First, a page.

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Prawn Saganaki

Another Friday night favourite, for post-work, fast and yummy cooking.
Max out on the use of garlic and Ouzo as you please, go lighter with the Feta and you'll have a very tasty, utterly scoop-able combo, to dip your bread in.


Make this dish as expensive, or as cheap as you like, depending on what kind of prawns you get;
it works either way.
I'd say get larger prawns if you are making it as a starter, then every person gets a good-sized bite;
if you want to serve it as a main with rice, then you can go for smaller prawns.
 
I know the old rule: don't mix fish with cheese, but rules are meant to be broken ...with Feta and prawns, in this case. Or maybe it's the Ouzo that brings everything together; who knows, have a go and tell me what you think.


Prawn Saganaki for 2 people

- 250gr Prawns, peeled & uncooked
- Two Bell Peppers, washed, cored and cut lengthwise
- Two large, ripe tomatoes, chopped finely // or a tin of chopped tomatoes will also do, it's Friday night after all!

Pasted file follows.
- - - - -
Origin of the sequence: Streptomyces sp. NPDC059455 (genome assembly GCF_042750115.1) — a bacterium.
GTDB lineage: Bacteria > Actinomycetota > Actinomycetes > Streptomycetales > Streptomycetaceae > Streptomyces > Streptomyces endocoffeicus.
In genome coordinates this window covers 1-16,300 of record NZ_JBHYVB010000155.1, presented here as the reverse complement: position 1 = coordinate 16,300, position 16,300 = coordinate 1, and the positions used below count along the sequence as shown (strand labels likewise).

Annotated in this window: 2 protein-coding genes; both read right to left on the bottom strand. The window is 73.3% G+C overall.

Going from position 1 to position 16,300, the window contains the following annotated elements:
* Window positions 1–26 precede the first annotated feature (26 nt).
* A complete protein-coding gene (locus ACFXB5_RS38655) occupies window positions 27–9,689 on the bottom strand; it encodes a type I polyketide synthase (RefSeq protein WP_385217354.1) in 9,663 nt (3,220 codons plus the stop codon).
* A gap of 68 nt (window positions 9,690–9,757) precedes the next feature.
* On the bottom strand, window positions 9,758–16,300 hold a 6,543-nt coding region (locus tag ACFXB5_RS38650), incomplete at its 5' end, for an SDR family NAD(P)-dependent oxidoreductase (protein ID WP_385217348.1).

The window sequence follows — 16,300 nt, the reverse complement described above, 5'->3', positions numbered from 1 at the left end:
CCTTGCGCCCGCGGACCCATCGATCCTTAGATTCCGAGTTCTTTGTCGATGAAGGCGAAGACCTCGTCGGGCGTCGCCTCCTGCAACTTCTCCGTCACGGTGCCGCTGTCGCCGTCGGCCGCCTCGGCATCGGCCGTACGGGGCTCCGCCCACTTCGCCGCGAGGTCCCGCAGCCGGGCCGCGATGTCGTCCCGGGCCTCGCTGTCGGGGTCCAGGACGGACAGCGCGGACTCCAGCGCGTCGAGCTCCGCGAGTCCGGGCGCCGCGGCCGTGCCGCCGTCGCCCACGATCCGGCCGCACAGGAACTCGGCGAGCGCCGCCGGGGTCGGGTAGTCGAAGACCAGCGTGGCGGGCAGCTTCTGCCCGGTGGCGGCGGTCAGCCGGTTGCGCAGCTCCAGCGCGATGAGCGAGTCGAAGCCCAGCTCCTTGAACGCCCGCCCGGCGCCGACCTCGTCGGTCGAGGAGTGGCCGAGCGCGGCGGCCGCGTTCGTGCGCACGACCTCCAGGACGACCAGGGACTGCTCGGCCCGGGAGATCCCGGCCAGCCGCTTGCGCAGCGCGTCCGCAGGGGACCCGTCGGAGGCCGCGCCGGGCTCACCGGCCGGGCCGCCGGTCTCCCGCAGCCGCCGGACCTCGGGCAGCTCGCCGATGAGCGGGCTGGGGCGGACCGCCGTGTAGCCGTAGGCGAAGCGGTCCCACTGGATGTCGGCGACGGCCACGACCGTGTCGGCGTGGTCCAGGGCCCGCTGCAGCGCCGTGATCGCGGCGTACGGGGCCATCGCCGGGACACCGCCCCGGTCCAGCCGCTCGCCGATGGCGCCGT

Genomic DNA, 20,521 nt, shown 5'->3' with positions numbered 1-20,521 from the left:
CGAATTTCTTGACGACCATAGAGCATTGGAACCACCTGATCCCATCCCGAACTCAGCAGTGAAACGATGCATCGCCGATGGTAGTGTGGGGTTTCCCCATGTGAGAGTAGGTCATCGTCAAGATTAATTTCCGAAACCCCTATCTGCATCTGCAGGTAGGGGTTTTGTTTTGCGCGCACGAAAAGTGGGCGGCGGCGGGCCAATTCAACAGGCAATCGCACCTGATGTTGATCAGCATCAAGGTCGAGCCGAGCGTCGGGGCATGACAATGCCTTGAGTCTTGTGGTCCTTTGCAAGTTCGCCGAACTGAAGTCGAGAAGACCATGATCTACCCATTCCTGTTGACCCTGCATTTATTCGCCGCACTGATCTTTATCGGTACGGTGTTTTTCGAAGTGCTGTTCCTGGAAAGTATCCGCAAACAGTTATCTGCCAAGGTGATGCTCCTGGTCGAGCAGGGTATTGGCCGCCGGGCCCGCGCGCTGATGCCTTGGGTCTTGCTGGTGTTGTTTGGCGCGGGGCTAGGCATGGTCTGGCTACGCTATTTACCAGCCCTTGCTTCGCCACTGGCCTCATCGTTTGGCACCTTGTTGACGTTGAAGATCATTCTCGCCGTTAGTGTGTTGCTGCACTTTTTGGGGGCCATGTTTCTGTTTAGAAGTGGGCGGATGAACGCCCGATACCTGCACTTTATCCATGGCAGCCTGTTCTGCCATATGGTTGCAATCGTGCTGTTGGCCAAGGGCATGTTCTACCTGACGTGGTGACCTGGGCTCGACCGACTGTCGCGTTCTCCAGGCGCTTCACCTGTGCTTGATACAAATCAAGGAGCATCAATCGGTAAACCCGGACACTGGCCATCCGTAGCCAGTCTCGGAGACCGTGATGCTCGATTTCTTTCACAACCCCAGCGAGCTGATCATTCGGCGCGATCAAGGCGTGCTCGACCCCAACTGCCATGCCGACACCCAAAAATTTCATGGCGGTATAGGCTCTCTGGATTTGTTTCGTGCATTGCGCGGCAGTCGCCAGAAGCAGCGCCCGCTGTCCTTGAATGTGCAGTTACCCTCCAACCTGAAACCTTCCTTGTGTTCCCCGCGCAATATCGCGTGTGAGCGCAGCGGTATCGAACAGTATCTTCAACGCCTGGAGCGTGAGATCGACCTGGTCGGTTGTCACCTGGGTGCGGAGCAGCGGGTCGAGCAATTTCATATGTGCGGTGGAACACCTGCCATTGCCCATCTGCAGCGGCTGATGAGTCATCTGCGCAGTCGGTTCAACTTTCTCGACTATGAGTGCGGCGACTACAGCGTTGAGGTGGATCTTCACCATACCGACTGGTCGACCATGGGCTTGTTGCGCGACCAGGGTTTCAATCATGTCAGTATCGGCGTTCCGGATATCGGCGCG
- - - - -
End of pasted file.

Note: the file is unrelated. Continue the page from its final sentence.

- One shot of Ouzo (don't be too precise with it!)
- Half a bulb of Garlic, peeled & grated
- 100gr Feta, crumbled
- Juice of Two lemons
- A teaspoon of cinnamon
- Salt & freshly grounded Pepper
- Olive Oil (about three tablespoons)

Warm the olive oil in a wide pan and add the peppers, the cinnamon and a touch of salt.
Fry the peppers for 3 minutes.
Halfway through frying, add the garlic. Garlic burns easily, so keep an eye.  
Add the tomatoes and cook them down for around 10 minutes in medium heat. If you are using fresh tomatoes add a tip of a teaspoon of sugar, it takes the acidity away.
 
Add in the prawns and cook until they turn nice and pink. It depends on their size but that can take between 4 - 7 minutes. Check for salt at this point and add some more, as you please.
 
Right at the end add the Ouzo and most of the Feta.
Play it by ear, don't stick to one shot of Ouzo, if you fancy going heavier with it, do it! Cook for a further two minutes, so that the alcohol doesn't evaporate completely and you'll still get the taste of aniseed. Also, the feta shouldn't dissolve completely.
You're done.
 
Squeeze the two lemons over the serving pot, which quite frankly should be the frying pan.
Finish off with the remaining crumbled Feta and generous sprinkle of freshly ground pepper.

Grab that corner of bread and attack!

This is meant to be eaten as a mezze with lovely, crusty bread, crisp white whine, or you guessed it, with Ouzo! For heaven's sake, don't do Ouzo shots though;
sip it slowly with ice or a splash of cold water... x

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